Scardust – Strangers
I remember my first time listening to Scardust’s debut album “Sands of Time”. It was one of those very few moments when hearing new music blew me away in such a manner that I had to start re-thinking the meaning of my existence and all my previous biases. Needless to say, I quickly became a fan of the band and they have been a constant in my playlist ever since. But, all fanboy-ish opinions aside, I really think this band is a unique and truly outstanding presence among the up-and-coming artists of the progressive metal scene. Blending influences from the biggest prog names out there (Dream Theater/Symphony X DNA is very noticeable) with loads of orchestration and choirs akin to symphonic metal bands like Epica, they truly have a sound of their own, and the quality of their musicianship is undeniable. Now, their second album, “Strangers” is right around the corner, which beckons the question… have they maintained the same standard?
The answer is simple: No, they didn’t maintain it. They completely demolished it! What “Sands of Time” was all about in my books, was blending influences from many of my different genres and artists together, admittedly with a fair share of their own vibe and DNA, but on “Strangers”, they sound a lot less like Dream Theater meets Epica, and a lot more like just Scardust. While touching on more or less the same musical elements, they seem to have refined their own signature and identity, to the point where comparisons lose their relevance. And on top of that, all the technical and proggy wizardry was taken to a whole new level.
Let’s break it down! First off, it’s outstandingly complex when it comes to progressive patterns and unexpected changes in pace, and that obviously means the drummer is a genius. Yoav Weinberg completely crushes it when it comes to polyrhythms, syncopated off-tempo accents and weird time signatures, but he’s not just about that. His playing is extremely groovy, energetic, engaging and dynamic, setting a high-octane, volatile yet well-grounded foundation for the music. And his approach to fills, strums and transitions is off the charts! See the chorus in ‘Huts’ for the best sample of this. On bass, Yanai Avnet kills it with the groove and overall, fat, satisfying, slappy and dynamic tone. With the guitar parts being somewhat fast and agile, it’s the bass that lays down the heavy artillery in terms of full, chonky riff sound, but he is of course also a solo master, as are in fact all the members of the band. Guitar riffs are once again a sublime blend of progressive intricacy and hooky groove! Sometimes it’s about speed, sometimes about melody and sometimes about pure, nasty heaviness (see main riff and chorus in ‘Over’) placing the guitar parts somewhere in between the classic prog metal sound and the modern, djenty hi-tech influences. The keyboard parts are ridiculously dynamic, never resting into fixed patterns but always infusing a sense of haste and agitation, at least through the fast and heavy tracks (see ‘Tantibus II’). But when the tempo slows down and the emotions start to flow, we are greeted with sweet, gentle piano and harpsichord melodies (‘Break the Ice’ and ‘Mist’ pull off this trick excellently). I feel Itai Portugaly brings the extra flavour and diversity that the full-band soundscape required to be as diverse, colourful and multi-faceted as it is, with his various synth, piano and string sounds.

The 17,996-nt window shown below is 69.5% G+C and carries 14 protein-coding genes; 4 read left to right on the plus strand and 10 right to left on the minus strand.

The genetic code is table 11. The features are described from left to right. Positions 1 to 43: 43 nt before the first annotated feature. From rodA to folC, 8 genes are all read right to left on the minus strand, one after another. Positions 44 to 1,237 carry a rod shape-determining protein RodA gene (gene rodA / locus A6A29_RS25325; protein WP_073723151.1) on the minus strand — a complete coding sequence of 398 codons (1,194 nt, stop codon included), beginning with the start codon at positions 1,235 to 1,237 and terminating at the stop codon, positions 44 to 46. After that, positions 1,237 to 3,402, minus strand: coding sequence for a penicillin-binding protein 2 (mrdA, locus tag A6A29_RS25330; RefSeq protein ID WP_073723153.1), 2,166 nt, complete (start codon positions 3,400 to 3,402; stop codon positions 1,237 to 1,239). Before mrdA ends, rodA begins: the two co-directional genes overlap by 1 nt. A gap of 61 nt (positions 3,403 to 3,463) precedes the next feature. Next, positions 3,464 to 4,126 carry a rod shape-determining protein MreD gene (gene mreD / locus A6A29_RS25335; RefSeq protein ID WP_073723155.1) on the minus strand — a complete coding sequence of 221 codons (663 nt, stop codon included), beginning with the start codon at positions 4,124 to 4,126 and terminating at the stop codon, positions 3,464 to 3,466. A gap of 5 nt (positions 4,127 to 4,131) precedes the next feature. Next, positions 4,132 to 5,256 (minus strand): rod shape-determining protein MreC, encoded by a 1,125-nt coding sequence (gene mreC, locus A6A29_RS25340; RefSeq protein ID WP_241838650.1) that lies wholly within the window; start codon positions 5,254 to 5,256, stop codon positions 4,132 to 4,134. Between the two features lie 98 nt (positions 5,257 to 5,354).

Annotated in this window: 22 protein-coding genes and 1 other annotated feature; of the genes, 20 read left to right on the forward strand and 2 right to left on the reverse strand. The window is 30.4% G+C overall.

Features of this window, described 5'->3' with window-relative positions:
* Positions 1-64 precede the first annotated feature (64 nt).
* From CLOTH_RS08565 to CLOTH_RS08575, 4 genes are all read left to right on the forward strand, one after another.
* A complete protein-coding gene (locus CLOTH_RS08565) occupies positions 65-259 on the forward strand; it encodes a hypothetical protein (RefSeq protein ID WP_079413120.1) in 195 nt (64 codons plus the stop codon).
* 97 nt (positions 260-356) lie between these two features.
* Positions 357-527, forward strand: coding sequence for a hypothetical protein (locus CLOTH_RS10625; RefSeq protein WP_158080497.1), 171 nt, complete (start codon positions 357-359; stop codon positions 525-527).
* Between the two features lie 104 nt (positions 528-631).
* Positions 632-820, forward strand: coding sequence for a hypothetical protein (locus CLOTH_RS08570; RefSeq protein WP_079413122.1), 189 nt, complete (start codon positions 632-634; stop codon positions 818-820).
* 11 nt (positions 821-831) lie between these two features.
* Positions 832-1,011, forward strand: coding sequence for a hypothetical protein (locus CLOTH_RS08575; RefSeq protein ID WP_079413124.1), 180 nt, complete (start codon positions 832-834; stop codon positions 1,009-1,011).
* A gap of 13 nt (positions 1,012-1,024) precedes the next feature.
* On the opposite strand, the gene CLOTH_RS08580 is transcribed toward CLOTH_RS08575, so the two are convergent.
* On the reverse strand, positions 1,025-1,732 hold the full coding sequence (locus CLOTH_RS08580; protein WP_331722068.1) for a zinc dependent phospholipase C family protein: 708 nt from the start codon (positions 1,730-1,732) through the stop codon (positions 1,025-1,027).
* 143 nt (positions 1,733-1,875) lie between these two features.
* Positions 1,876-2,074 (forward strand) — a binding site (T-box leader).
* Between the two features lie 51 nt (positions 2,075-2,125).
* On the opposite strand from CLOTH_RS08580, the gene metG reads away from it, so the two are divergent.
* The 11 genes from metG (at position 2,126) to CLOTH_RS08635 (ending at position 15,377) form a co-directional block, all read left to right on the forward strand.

While each musician on his own is a genius, it’s the way they work together that makes Scardust’s music so exciting. The tones patterns and moods that they deliver are constantly changing, developing a sense of movement and free spirit built into the energy and drive of their sound that just triggers my inner child. And when it comes to solos, it’s jaw-drop time! Every single member has multiple spotlight moments. The technique and speed is outstanding but the melody and infectious hook of the lead parts is what really stimulates your serotonin levels. The solos don’t sound like technical show off, but rather like insane technique used as a tool to have insane amounts of fun! They’re exciting, flamboyant, unexpected and dramatic, shifting gears and moods out of the blue, putting up solo duels or even battles as I may call them (e.g. guitar, bass, keyboard and even drums taking turns throughout the same solo section). What I especially love about Yadin Moyal’s guitar leads is that they often evolve from, or revolve around the main theme of the song. And believe it or not, in ‘Concrete Cages’ there is even a vocal part that I would describe as a solo… And they somehow manage to put all this tech-madness on display, arguably embarrassing even tech-death bands, without disrupting the flow and mood of the songs, but rather having the insanity built into it.